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In a first China claims to have built a laser weapon that fires indefinitely

WHY THIS MATTERS IN BRIEF

China led the field in hypersonic weapons, and the USA in laser weapons, but now China has just leapfrogged the US – again.

 

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Chinese scientists claim they have found a way to build a laser weapon that can be fired indefinitely, which would dramatically increase its effectiveness over other laser weapons being developed by other countries such as the US, UK, and others.

 

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If their claims are true, it means that China has leapfrogged over the US in developing high-energy laser weapons that could be used on the battlefield. The capability China’s military scientists claim to have developed, however, like they’re alleged ‘laser rifle’ that they crowed about a couple of years back, has not yet been seen in action.

Researchers at the National University of Defense Technology, a military-research institution in Hunan, said they developed a cooling system that allowed high-energy lasers to remain powered up without getting too hot, the South China Morning Post reported.

The system is a “huge breakthrough in improving the performance of high-energy laser systems,” the scientists said in a paper published in Acta Optica Sinica, a Chinese-language peer-reviewed journal, on August 4, the South China Morning Post reported.

“High-quality beams can be produced not only in the first second but also maintained indefinitely,” they added.

 

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Laser beams can heat up gas in the air, which can reduce the quality of the beam and cause damage inside the laser chamber, the report said. To bypass this issue, the scientists said, they developed a system that could blow clean gas through the chamber and remove waste heat.

This allowed them to make the laser more compact and efficient, the South China Morning Post said.

“So far, many advanced designs and research progress on dynamic air-blowing thermal management in China have not been reported,” the scientists said, the South China Morning Post reported. “This is the first time that some of the designs and test results [have gone] to the public,” they said.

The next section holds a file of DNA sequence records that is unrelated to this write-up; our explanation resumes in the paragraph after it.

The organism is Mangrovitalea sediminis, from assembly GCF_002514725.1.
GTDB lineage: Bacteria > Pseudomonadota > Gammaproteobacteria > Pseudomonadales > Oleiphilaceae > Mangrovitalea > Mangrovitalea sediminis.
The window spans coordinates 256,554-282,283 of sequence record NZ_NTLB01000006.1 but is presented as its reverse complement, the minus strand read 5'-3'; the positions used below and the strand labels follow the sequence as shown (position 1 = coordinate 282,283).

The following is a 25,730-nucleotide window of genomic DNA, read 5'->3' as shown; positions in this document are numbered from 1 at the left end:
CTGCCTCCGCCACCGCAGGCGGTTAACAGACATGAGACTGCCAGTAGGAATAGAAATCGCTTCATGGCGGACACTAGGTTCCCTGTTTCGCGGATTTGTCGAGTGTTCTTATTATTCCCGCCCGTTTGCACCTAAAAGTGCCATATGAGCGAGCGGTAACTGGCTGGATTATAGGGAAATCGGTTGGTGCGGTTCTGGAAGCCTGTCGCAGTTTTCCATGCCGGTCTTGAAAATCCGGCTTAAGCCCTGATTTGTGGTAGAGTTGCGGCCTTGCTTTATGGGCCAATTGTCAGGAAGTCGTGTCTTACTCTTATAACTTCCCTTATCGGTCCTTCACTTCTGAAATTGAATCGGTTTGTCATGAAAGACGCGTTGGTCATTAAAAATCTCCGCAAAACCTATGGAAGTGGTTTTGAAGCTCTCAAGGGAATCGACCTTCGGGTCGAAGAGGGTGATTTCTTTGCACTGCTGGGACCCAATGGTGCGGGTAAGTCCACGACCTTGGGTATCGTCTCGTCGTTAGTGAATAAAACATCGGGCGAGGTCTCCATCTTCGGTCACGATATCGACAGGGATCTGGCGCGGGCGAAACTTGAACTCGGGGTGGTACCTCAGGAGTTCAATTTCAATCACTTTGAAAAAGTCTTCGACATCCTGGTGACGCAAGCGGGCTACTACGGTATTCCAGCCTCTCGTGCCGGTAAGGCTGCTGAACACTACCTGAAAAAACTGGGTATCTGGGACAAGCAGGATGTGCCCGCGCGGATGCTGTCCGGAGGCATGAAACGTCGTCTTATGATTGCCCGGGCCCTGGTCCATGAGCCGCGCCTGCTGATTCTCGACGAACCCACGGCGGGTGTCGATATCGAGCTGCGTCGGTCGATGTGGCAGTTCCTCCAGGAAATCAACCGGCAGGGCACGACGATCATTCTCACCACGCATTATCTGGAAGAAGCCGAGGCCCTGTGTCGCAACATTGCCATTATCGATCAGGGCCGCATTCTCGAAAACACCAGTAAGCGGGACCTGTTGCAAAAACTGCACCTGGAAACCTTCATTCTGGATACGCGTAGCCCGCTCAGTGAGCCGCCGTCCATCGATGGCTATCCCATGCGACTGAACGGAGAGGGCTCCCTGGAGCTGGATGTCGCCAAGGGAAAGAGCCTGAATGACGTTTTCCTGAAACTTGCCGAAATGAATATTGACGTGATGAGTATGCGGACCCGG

China and the US, among other nations, are looking to develop combat-ready high-energy laser weapons that can generate beams strong enough to melt steel.

 

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High-powered laser weapons have the potential to be a game-changing technology for warfare and defense because they could shoot targets such as drones, missiles, and small aircraft at nearly the speed of light at a fraction of the cost of interceptor missiles. A challenge, though, has been cooldown time.

In a tweet about the reports, Steve Weaver, a former British military official, said that if the news on the achievement by the Chinese scientists was true, it would put China ahead of the US in more ways than one.

“This is a big breakthrough considering the US failures in this area,” he said, highlighting a section of the South China Morning Post report pointing to US military systems that didn’t quite meet expectations.

 

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Major defense companies in the US have also been pushing forward the development of laser-based weapons as part of projects including the US Department of Defense’s High Energy Laser Scaling Initiative. The beams could be used to defend sites from incoming threats.

The US military has in recent years embraced these systems.

The Army, for example, has mounted 50-kilowatt lasers on its Stryker armored fighting vehicles, while the Navy’s amphibious warship USS Portland, building on earlier testing, has tested a 150-kilowatt laser against a surface target. The Marines have tested a Compact Laser Weapons System in the range of 2 to 10 kilowatts, and the Air Force has received high-energy laser pods for its fighter jets.

 

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Lockheed Martin announced last year it had delivered a 300-kilowatt laser to the Defense Department. It’s now working on a more powerful, 500-kilowatt laser, the company’s website says.

While there has been renewed interest in this technology, there are major limitations to its use. Laser weapons are usually less powerful the farther away they are from the target and can be foiled by bad weather such as fog and storms, which can reduce the beam’s range and quality, the US Government Accountability Office said, adding that cooling requirements could also limit their effectiveness.

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